24. 24. Main indicator types • Local initiatives – – – – – – – – Subjective and objective Mix of domains Local Policy-makers and public Complement Not always Beyond GDP Policy & debate Democratic engagement Economic Social Environ mental
  25. 25. Outline • Defining & understanding Beyond GDP • Categorising Beyond GDP initiatives • Impact to date of Beyond GDP
  26. 26. The initiatives studied (of ~80) Domestic Material Consumption Happy Life Years OECD Handbook of Subjective Well-Being UN Commission for Sustainable Development
  27. 27. New indicators have been used to shift debate by outsiders … • Ecological Footprint, a greater understanding of our global impact • QUARS in Italy, which was one of the forerunners of the official BES • HPI in the UK, opened space for ONS initiative • Subjective well-being, highlighting that there are limits to the benefits of growth
  28. 28. …and are getting some traction in some policy circles… • Many are being used for assessment purposes – GPI in Maryland by State govt, QUARS in Italy by town and regional govts – Quality of life indicators for cities in New Zealand by local authorities – Ecological footprint (e.g. Wales, Ecuador, UAE) • There have been some associated policy changes – Focus on farmland birds in UK, after Sustainable Development Indicator set – Delivery of public health projects in USA, after Gallup-Healthways WellBeing Index – Delivery of projects working with homeless in Belgium, after SPIRAL – Alcohol policy in UK based on well-being data • There have even been some clear measurable impacts – Reduction in infant mortality rates, in Jacksonville, Florida – Reduced recidivism, again resulting from Jacksonville Community Indicators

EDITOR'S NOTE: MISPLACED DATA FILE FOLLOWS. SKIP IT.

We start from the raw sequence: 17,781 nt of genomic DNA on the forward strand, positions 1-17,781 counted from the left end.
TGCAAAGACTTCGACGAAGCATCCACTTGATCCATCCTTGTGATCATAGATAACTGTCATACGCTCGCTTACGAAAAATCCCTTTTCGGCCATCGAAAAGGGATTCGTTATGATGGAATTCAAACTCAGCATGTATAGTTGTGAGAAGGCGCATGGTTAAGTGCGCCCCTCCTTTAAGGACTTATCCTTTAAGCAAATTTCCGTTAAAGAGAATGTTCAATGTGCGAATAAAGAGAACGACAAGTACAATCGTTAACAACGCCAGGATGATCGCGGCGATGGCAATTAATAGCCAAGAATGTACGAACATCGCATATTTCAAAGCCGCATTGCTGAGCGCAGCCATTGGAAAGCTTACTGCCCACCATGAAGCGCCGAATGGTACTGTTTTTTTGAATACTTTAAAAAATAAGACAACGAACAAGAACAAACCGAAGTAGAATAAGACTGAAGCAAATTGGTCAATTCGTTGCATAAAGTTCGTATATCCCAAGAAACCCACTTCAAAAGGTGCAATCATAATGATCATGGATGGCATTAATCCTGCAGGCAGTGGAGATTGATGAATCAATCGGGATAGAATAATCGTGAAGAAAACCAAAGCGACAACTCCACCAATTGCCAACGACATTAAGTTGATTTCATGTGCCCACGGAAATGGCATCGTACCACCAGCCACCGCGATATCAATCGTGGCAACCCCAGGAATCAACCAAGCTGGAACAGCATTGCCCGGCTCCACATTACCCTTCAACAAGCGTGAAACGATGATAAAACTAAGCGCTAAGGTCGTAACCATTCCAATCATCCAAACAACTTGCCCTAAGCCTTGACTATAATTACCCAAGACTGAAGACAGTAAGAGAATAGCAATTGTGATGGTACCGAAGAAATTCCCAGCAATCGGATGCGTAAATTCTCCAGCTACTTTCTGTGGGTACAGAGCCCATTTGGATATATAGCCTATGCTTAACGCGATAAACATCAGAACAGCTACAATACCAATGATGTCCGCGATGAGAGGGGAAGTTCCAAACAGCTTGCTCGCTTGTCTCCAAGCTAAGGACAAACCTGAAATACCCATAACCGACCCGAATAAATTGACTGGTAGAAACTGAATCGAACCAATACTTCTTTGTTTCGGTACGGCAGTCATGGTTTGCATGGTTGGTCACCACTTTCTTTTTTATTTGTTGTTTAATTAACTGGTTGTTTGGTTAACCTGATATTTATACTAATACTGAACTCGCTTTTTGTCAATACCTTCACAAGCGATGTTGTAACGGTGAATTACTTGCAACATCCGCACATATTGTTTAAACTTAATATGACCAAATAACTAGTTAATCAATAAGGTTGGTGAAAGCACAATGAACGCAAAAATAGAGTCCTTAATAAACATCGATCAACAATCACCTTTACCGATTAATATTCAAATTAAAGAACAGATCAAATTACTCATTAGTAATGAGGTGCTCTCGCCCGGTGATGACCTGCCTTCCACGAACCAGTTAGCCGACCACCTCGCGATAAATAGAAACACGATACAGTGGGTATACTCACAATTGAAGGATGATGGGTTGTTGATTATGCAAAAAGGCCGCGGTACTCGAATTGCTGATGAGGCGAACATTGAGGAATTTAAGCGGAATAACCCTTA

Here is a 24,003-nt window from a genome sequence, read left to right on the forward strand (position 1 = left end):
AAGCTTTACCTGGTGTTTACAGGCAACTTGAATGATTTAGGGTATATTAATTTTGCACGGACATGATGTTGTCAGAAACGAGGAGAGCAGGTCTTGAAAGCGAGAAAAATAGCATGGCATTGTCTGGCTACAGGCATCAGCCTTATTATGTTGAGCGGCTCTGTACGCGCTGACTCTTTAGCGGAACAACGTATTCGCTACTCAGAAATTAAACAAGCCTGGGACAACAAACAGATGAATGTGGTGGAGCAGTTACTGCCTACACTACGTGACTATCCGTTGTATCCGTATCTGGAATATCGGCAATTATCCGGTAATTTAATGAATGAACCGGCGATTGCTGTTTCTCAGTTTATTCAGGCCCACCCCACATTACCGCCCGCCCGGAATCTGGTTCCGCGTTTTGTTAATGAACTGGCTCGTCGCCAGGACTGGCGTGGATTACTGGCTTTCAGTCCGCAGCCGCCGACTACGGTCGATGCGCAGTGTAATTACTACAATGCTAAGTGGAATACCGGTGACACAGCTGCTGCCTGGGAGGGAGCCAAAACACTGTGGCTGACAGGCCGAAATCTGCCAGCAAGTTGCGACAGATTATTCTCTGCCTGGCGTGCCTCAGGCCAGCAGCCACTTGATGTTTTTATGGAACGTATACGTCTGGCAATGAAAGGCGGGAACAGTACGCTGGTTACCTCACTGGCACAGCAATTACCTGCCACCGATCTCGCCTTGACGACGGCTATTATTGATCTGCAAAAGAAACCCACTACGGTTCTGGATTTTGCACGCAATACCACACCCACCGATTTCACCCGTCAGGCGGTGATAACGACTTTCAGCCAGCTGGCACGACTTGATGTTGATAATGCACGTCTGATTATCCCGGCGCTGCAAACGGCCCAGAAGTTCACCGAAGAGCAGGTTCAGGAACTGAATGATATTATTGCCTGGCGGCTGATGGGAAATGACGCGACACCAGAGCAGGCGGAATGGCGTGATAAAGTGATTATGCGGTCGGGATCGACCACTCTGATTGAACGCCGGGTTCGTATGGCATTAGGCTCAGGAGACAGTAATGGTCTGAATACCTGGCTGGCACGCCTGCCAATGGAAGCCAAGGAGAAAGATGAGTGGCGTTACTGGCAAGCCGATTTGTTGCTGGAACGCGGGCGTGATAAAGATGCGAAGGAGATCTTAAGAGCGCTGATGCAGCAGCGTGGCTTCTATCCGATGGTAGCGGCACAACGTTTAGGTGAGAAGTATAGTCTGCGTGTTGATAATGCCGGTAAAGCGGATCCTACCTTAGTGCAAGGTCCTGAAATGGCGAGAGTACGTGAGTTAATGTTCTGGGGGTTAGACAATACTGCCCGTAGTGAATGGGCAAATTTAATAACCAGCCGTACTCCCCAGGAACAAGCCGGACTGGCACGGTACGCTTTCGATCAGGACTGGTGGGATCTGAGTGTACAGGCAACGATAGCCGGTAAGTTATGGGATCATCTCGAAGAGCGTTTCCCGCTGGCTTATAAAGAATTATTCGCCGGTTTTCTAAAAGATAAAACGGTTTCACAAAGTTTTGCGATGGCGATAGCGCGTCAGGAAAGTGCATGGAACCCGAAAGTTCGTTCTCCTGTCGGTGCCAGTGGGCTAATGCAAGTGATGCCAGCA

29. 29. ... but mainly at local or regional level – not in economics depts • Local successes are easier because – It is easier to bring stakeholders together – Citizens feel more connected with their locality – It is easier to bring different parts of local government together – The focus is spatial planning and local services, not the economy • Hence some of our examples – Jacksonville Community Indicators in Florida, SPIRAL, Toronto’s Vital Signs • National examples are not ‘Beyond GDP’ impacts – Alcohol, public health, service delivery, farmland birds So that’s the challenge for today!
  30. 30. Saamah Abdallah, nef (the new economics foundation) saamah.abdallah@neweconomics.org Tomas Hak, Charles University Environment Centre (WP1) tomas.hak@czp.cuni.cz Charles Seaford, nef (the new economics foundation) (WP3) charles.seaford@neweconomics.org , James Jordan